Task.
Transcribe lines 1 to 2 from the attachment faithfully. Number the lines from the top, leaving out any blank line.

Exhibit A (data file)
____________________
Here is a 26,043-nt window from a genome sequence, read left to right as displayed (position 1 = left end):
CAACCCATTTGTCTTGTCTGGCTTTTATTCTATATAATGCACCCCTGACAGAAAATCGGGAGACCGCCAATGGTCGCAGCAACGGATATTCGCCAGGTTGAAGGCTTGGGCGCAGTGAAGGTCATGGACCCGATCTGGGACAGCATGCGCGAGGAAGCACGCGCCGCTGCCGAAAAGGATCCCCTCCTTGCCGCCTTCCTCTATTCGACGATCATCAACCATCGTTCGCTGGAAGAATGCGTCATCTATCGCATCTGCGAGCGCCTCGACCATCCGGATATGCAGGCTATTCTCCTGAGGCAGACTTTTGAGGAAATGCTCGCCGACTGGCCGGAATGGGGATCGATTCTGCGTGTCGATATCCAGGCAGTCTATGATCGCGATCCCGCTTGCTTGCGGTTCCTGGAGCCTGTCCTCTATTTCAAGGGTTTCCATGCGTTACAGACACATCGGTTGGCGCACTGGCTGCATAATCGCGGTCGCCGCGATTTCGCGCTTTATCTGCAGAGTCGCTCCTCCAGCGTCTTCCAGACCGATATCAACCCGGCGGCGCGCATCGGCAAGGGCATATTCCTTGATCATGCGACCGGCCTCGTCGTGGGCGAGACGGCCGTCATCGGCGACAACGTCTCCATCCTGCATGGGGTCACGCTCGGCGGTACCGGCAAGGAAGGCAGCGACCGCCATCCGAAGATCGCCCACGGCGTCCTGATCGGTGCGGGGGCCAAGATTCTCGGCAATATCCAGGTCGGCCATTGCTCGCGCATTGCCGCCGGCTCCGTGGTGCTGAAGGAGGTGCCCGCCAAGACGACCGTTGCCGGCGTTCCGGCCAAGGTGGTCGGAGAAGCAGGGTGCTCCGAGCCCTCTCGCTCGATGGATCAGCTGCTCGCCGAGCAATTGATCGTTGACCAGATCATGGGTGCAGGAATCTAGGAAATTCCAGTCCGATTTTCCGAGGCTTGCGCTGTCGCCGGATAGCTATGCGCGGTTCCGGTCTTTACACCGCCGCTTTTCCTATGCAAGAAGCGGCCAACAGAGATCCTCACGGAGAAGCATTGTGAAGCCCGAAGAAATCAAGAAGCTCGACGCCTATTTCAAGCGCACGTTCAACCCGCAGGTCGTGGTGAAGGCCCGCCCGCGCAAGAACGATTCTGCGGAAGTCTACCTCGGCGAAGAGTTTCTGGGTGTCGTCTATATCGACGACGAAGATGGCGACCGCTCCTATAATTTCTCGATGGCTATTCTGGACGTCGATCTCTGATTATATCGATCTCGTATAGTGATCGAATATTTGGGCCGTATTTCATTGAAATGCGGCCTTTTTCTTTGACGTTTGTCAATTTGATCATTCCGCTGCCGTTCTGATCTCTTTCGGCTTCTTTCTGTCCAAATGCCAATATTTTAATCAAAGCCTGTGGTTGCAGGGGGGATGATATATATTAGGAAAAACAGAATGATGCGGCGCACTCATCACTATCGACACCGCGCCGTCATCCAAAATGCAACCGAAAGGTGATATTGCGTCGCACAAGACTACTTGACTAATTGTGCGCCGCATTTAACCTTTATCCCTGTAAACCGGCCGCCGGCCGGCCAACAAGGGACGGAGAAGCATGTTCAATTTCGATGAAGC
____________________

Here is a 26,043-nt window from a genome sequence, read left to right as displayed (position 1 = left end):
CAACCCATTTGTCTTGTCTGGCTTTTATTCTATATAATGCACCCCTGACAGAAAATCGGGAGACCGCCAATGGTCGCAGCAACGGATATTCGCCAGGTTGAAGGCTTGGGCGCAGTGAAGGTCATGGACCCGATCTGGGACAGCATGCGCGAGGAAGCACGCGCCGCTGCCGAAAAGGATCCCCTCCTTGCCGCCTTCCTCTATTCGACGATCATCAACCATCGTTCGCTGGAAGAATGCGTCATCTATCGCATCTGCGAGCGCCTCGACCATCCGGATATGCAGGCTATTCTCCTGAGGCAGACTTTTGAGGAAATGCTCGCCGACTGGCCGGAATGGGGATCGATTCTGCGTGTCGATATCCAGGCAGTCTATGATCGCGATCCCGCTTGCTTGCGGTTCCTGGAGCCTGTCCTCTATTTCAAGGGTTTCCATGCGTTACAGACACATCGGTTGGCGCACTGGCTGCATAATCGCGGTCGCCGCGATTTCGCGCTTTATCTGCAGAGTCGCTCCTCCAGCGTCTTCCAGACCGATATCAACCCGGCGGCGCGCATCGGCAAGGGCATATTCCTTGATCATGCGACCGGCCTCGTCGTGGGCGAGACGGCCGTCATCGGCGACAACGTCTCCATCCTGCATGGGGTCACGCTCGGCGGTACCGGCAAGGAAGGCAGCGACCGCCATCCGAAGATCGCCCACGGCGTCCTGATCGGTGCGGGGGCCAAGATTCTCGGCAATATCCAGGTCGGCCATTGCTCGCGCATTGCCGCCGGCTCCGTGGTGCTGAAGGAGGTGCCCGCCAAGACGACCGTTGCCGGCGTTCCGGCCAAGGTGGTCGGAGAAGCAGGGTGCTCCGAGCCCTCTCGCTCGATGGATCAGCTGCTCGCCGAGCAATTGATCGTTGACCAGATCATGGGTGCAGGAATCTAGGAAATTCCAGTCCGATTTTCCGAGGCTTGCGCTGTCGCCGGATAGCTATGCGCGGTTCCGGTCTTTACACCGCCGCTTTTCCTATGCAAGAAGCGGCCAACAGAGATCCTCACGGAGAAGCATTGTGAAGCCCGAAGAAATCAAGAAGCTCGACGCCTATTTCAAGCGCACGTTCAACCCGCAGGTCGTGGTGAAGGCCCGCCCGCGCAAGAACGATTCTGCGGAAGTCTACCTCGGCGAAGAGTTTCTGGGTGTCGTCTATATCGACGACGAAGATGGCGACCGCTCCTATAATTTCTCGATGGCTATTCTGGACGTCGATCTCTGATTATATCGATCTCGTATAGTGATCGAATATTTGGGCCGTATTTCATTGAAATGCGGCCTTTTTCTTTGACGTTTGTCAATTTGATCATTCCGCTGCCGTTCTGATCTCTTTCGGCTTCTTTCTGTCCAAATGCCAATATTTTAATCAAAGCCTGTGGTTGCAGGGGGGATGATATATATTAGGAAAAACAGAATGATGCGGCGCACTCATCACTATCGACACCGCGCCGTCATCCAAAATGCAACCGAAAGGTGATATTGCGTCGCACAAGACTACTTGACTAATTGTGCGCCGCATTTAACCTTTATCCCTGTAAACCGGCCGCCGGCCGGCCAACAAGGGACGGAGAAGCATGTTCAATTTCGATGAAGC